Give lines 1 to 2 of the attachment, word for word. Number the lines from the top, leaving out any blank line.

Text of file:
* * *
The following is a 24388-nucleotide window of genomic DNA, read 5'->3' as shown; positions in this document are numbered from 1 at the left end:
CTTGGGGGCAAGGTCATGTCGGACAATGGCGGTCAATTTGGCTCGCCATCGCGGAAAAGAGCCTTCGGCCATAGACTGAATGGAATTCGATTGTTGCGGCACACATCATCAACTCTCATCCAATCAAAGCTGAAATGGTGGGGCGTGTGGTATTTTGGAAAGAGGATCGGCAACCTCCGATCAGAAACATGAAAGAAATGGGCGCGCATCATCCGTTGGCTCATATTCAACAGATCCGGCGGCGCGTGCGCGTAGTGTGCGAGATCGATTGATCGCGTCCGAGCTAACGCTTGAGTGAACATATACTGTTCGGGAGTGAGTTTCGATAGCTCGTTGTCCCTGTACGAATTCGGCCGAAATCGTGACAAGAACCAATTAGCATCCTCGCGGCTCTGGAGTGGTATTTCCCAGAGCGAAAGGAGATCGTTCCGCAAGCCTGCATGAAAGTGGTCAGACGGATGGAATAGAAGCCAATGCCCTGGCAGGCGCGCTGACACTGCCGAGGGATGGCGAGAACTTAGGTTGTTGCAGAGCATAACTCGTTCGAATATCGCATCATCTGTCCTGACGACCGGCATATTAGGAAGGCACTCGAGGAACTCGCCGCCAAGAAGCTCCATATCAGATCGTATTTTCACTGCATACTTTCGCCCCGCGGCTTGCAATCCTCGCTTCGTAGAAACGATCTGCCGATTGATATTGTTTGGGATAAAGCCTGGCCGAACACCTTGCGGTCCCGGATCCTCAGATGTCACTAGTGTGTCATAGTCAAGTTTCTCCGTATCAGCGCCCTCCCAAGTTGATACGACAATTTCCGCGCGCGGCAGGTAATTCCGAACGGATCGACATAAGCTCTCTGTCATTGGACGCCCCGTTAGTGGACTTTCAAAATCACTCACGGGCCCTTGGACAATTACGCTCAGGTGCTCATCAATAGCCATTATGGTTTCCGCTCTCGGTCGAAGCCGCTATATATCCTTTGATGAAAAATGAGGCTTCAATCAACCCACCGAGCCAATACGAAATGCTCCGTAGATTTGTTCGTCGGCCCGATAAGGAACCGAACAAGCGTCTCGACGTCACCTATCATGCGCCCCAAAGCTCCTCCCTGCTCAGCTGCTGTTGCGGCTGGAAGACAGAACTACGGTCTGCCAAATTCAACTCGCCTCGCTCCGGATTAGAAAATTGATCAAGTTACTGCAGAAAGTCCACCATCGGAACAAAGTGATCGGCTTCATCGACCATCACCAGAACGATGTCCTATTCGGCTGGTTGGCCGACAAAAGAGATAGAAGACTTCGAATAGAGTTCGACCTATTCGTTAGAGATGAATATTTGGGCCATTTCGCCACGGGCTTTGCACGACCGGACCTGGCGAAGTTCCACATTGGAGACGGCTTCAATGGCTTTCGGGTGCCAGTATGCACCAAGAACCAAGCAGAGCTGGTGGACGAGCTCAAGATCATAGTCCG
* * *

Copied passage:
The following is a 24388-nucleotide window of genomic DNA, read 5'->3' as shown; positions in this document are numbered from 1 at the left end:
CTTGGGGGCAAGGTCATGTCGGACAATGGCGGTCAATTTGGCTCGCCATCGCGGAAAAGAGCCTTCGGCCATAGACTGAATGGAATTCGATTGTTGCGGCACACATCATCAACTCTCATCCAATCAAAGCTGAAATGGTGGGGCGTGTGGTATTTTGGAAAGAGGATCGGCAACCTCCGATCAGAAACATGAAAGAAATGGGCGCGCATCATCCGTTGGCTCATATTCAACAGATCCGGCGGCGCGTGCGCGTAGTGTGCGAGATCGATTGATCGCGTCCGAGCTAACGCTTGAGTGAACATATACTGTTCGGGAGTGAGTTTCGATAGCTCGTTGTCCCTGTACGAATTCGGCCGAAATCGTGACAAGAACCAATTAGCATCCTCGCGGCTCTGGAGTGGTATTTCCCAGAGCGAAAGGAGATCGTTCCGCAAGCCTGCATGAAAGTGGTCAGACGGATGGAATAGAAGCCAATGCCCTGGCAGGCGCGCTGACACTGCCGAGGGATGGCGAGAACTTAGGTTGTTGCAGAGCATAACTCGTTCGAATATCGCATCATCTGTCCTGACGACCGGCATATTAGGAAGGCACTCGAGGAACTCGCCGCCAAGAAGCTCCATATCAGATCGTATTTTCACTGCATACTTTCGCCCCGCGGCTTGCAATCCTCGCTTCGTAGAAACGATCTGCCGATTGATATTGTTTGGGATAAAGCCTGGCCGAACACCTTGCGGTCCCGGATCCTCAGATGTCACTAGTGTGTCATAGTCAAGTTTCTCCGTATCAGCGCCCTCCCAAGTTGATACGACAATTTCCGCGCGCGGCAGGTAATTCCGAACGGATCGACATAAGCTCTCTGTCATTGGACGCCCCGTTAGTGGACTTTCAAAATCACTCACGGGCCCTTGGACAATTACGCTCAGGTGCTCATCAATAGCCATTATGGTTTCCGCTCTCGGTCGAAGCCGCTATATATCCTTTGATGAAAAATGAGGCTTCAATCAACCCACCGAGCCAATACGAAATGCTCCGTAGATTTGTTCGTCGGCCCGATAAGGAACCGAACAAGCGTCTCGACGTCACCTATCATGCGCCCCAAAGCTCCTCCCTGCTCAGCTGCTGTTGCGGCTGGAAGACAGAACTACGGTCTGCCAAATTCAACTCGCCTCGCTCCGGATTAGAAAATTGATCAAGTTACTGCAGAAAGTCCACCATCGGAACAAAGTGATCGGCTTCATCGACCATCACCAGAACGATGTCCTATTCGGCTGGTTGGCCGACAAAAGAGATAGAAGACTTCGAATAGAGTTCGACCTATTCGTTAGAGATGAATATTTGGGCCATTTCGCCACGGGCTTTGCACGACCGGACCTGGCGAAGTTCCACATTGGAGACGGCTTCAATGGCTTTCGGGTGCCAGTATGCACCAAGAACCAAGCAGAGCTGGTGGACGAGCTCAAGATCATAGTCCG